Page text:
11 The Boys (2019 TV series)   797,445 Amazon Prime Video adapted Garth Ennis' comic book which couldn't be farther from the family-friendly superhero fare which has been making billions in theaters - right in the first episode Jack Quaid (pictured - Meg Ryan and Dennis Quaid's son now leads a show!) loses his girlfriend once she's run over by a drugged out of control speedster, making him join the title's group of vigilantes who declare war against the unpleasant and unreliable "supes".
12 Once Upon a Time in Hollywood   760,331 Brad Pitt is again directed by Quentin Tarantino in an gory alternate history period piece, only in 1969 Los Angeles (right during the infamous murders that are detailed on #18 and #22) instead of World War II France.
13 Deaths in 2019   736,665 "And it feels like
The world has gone cold, now that you've gone away"
14 Union territory   608,172 India's not-quite-states. Both our #8 and the Ladakh subsection (#22) might become this sort of administrative division in October.
15 Mass shootings in the United States   576,986 To quote Samantha Bee, "We know what causes the mass shootings (#3, #4, #20) and you do too. It's the guns, stupid!" The President is even finally considering enhancing gun control.
16 The Lion King (2019 film)   526,848 Simba couldn't wait to be king, and he's certainly reigning, as the photorealistic remake of The Lion King is now the highest-grossing movie ever made by Walt Disney Pictures and tenth overall (the few who beat it include five other Disney releases, namely Star Wars: The Force Awakens and all four Avengers movies).
17 Swaraj Kaushal   509,020 The widower of our #2, a politician himself who has been governor of the state of Mizoram.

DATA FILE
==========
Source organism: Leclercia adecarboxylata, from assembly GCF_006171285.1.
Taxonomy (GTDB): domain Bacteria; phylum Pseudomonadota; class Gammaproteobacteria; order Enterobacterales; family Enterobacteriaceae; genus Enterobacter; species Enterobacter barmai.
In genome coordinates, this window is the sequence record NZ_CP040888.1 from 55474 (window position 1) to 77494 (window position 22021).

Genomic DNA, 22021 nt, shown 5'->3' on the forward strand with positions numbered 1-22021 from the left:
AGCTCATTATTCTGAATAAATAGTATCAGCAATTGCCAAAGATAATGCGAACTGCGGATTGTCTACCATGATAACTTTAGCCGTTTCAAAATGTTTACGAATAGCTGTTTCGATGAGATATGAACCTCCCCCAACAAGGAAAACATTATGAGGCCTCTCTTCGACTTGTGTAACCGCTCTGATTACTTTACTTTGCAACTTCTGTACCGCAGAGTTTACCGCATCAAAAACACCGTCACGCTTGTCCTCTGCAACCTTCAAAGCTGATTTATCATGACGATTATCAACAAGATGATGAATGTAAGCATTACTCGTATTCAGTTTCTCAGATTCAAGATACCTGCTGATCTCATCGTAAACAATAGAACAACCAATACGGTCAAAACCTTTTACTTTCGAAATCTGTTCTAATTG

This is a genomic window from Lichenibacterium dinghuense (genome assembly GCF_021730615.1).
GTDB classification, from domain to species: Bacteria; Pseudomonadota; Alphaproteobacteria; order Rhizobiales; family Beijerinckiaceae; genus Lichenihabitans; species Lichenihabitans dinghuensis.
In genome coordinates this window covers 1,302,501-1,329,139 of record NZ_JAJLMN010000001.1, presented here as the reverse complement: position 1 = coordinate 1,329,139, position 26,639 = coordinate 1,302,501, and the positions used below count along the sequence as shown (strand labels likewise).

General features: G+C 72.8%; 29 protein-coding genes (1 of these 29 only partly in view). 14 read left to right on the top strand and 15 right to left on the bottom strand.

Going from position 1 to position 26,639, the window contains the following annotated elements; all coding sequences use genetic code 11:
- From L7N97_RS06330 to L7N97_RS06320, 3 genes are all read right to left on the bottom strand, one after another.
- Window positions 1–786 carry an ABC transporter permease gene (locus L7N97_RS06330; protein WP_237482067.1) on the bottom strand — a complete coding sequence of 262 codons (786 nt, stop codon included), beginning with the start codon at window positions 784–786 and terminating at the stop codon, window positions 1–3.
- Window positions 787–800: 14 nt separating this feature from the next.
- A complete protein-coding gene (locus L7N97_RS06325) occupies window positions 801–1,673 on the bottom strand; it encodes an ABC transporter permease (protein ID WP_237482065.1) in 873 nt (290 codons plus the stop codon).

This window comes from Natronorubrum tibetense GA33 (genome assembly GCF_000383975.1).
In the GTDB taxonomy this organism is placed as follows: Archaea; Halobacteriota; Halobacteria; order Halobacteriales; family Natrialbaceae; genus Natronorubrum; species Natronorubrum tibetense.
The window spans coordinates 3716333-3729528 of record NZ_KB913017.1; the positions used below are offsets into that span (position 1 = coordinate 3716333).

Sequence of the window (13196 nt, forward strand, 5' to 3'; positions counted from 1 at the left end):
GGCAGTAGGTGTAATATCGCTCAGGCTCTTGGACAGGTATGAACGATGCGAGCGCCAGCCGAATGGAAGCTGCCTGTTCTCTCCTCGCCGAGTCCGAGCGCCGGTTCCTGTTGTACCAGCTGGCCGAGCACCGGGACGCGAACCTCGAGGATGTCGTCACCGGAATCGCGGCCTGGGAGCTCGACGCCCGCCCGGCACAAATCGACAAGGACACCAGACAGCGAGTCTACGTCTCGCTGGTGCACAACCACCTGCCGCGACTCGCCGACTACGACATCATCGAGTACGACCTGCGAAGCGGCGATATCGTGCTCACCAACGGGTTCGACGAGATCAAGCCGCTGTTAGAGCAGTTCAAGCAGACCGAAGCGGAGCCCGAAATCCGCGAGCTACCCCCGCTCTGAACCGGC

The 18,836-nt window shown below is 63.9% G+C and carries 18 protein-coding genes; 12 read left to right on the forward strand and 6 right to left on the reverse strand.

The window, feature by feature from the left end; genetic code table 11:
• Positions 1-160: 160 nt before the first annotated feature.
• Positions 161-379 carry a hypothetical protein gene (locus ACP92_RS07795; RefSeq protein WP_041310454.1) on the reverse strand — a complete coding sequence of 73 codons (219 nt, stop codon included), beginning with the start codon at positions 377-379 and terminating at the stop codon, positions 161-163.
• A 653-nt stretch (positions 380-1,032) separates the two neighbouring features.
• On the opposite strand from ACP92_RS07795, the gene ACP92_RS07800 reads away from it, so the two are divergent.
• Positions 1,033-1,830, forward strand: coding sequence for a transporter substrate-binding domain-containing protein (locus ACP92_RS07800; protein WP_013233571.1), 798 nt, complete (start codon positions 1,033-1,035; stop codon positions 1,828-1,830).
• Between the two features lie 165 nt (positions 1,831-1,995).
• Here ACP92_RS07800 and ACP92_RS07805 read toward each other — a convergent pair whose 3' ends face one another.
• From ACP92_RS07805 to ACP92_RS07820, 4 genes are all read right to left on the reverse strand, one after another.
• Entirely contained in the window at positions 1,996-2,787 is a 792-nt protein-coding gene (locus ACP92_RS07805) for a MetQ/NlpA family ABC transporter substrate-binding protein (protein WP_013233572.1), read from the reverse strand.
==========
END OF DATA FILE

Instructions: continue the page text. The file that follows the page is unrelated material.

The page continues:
18 Sharon Tate   493,031 In 1969, this Hollywood actress was close to delivering her baby with Roman Polanski when the Manson family invaded the couple's home and killed everyone inside. Our #12, where Tate is played by Margot Robbie, changes the events a bit.
19 Avengers: Endgame   484,941 Marvel Studios' epic conclusion to 22 movies, which has become the highest-grossing movie of all time (unadjusted for inflation) and is now available on home video and digital.
20 2019 Dayton shooting   459,480 Thirteen hours after the El Paso massacre (#4) another armed maniac struck in Ohio, opening fire on a bar and killing nine and injuring twenty-five, before being shot dead by the police.
21 Ladakh   437,128 Likely to be an Indian territory separate from #8.
22 Charles Manson   433,743 The leader of the commune\cult responsible for the death of #18, who died in 2017 and also appears in #12.
23 SummerSlam (2019)   424,025 The latest wrestling pantomime, held in Toronto and featuring among other things Alexa Bliss (pictured) and Nikki Cross winning the WWE Women's Tag Team Championship.
24 Brian Banks (American football)   403,109 The life of this retired American football player, who was wrongfully accused of rape and spent a decade either in prison or parole, was chronicled in an eponymous biopic.
25 Euphoria (American TV series)   395,713 Spider-Man: Far from Home fell off the report, but its female lead Zendaya is still present through this HBO high school drama where she stars as a recovering drug addict.


  • This list excludes the Wikipedia main page, non-article pages (such as redlinks), and anomalous entries (such as DDoS attacks or likely automated views). Since mobile view data became available to the Report in October 2014, we exclude articles that have almost no mobile views (5–6% or less) or almost all mobile views (94–95% or more) because they are very likely to be automated views based on our experience and research of the issue. Please feel free to discuss any removal on the talk page if you wish.
Note: If you came here from the Signpost article, please take any discussion of exclusions to this article's talk page.